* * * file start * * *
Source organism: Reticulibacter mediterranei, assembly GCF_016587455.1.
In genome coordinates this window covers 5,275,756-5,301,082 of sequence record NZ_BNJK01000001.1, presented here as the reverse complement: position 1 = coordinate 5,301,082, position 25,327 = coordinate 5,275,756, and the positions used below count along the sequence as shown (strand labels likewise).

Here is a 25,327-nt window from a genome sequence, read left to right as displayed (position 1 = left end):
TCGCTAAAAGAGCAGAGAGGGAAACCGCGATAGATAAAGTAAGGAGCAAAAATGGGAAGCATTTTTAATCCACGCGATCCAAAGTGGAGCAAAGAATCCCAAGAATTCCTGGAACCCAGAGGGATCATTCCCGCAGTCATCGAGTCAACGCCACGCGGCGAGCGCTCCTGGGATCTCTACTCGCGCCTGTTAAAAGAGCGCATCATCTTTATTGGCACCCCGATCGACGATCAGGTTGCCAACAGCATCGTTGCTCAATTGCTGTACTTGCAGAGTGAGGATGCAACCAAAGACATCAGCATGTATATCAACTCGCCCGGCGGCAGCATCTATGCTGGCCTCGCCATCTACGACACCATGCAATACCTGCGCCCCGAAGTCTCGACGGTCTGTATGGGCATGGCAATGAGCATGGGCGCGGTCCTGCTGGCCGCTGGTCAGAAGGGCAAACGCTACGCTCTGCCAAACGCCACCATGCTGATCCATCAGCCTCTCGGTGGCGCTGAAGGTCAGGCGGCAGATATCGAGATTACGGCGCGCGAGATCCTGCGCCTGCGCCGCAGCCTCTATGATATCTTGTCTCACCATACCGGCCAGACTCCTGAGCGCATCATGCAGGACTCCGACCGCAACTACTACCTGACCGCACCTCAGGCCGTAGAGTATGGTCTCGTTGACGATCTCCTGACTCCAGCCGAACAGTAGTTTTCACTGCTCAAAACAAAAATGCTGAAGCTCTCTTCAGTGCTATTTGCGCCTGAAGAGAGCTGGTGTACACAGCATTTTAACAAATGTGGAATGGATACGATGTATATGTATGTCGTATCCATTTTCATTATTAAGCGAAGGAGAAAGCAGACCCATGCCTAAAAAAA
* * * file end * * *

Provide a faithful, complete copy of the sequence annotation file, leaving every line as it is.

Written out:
Source organism: Reticulibacter mediterranei, assembly GCF_016587455.1.
In genome coordinates this window covers 5,275,756-5,301,082 of sequence record NZ_BNJK01000001.1, presented here as the reverse complement: position 1 = coordinate 5,301,082, position 25,327 = coordinate 5,275,756, and the positions used below count along the sequence as shown (strand labels likewise).

Here is a 25,327-nt window from a genome sequence, read left to right as displayed (position 1 = left end):
TCGCTAAAAGAGCAGAGAGGGAAACCGCGATAGATAAAGTAAGGAGCAAAAATGGGAAGCATTTTTAATCCACGCGATCCAAAGTGGAGCAAAGAATCCCAAGAATTCCTGGAACCCAGAGGGATCATTCCCGCAGTCATCGAGTCAACGCCACGCGGCGAGCGCTCCTGGGATCTCTACTCGCGCCTGTTAAAAGAGCGCATCATCTTTATTGGCACCCCGATCGACGATCAGGTTGCCAACAGCATCGTTGCTCAATTGCTGTACTTGCAGAGTGAGGATGCAACCAAAGACATCAGCATGTATATCAACTCGCCCGGCGGCAGCATCTATGCTGGCCTCGCCATCTACGACACCATGCAATACCTGCGCCCCGAAGTCTCGACGGTCTGTATGGGCATGGCAATGAGCATGGGCGCGGTCCTGCTGGCCGCTGGTCAGAAGGGCAAACGCTACGCTCTGCCAAACGCCACCATGCTGATCCATCAGCCTCTCGGTGGCGCTGAAGGTCAGGCGGCAGATATCGAGATTACGGCGCGCGAGATCCTGCGCCTGCGCCGCAGCCTCTATGATATCTTGTCTCACCATACCGGCCAGACTCCTGAGCGCATCATGCAGGACTCCGACCGCAACTACTACCTGACCGCACCTCAGGCCGTAGAGTATGGTCTCGTTGACGATCTCCTGACTCCAGCCGAACAGTAGTTTTCACTGCTCAAAACAAAAATGCTGAAGCTCTCTTCAGTGCTATTTGCGCCTGAAGAGAGCTGGTGTACACAGCATTTTAACAAATGTGGAATGGATACGATGTATATGTATGTCGTATCCATTTTCATTATTAAGCGAAGGAGAAAGCAGACCCATGCCTAAAAAAA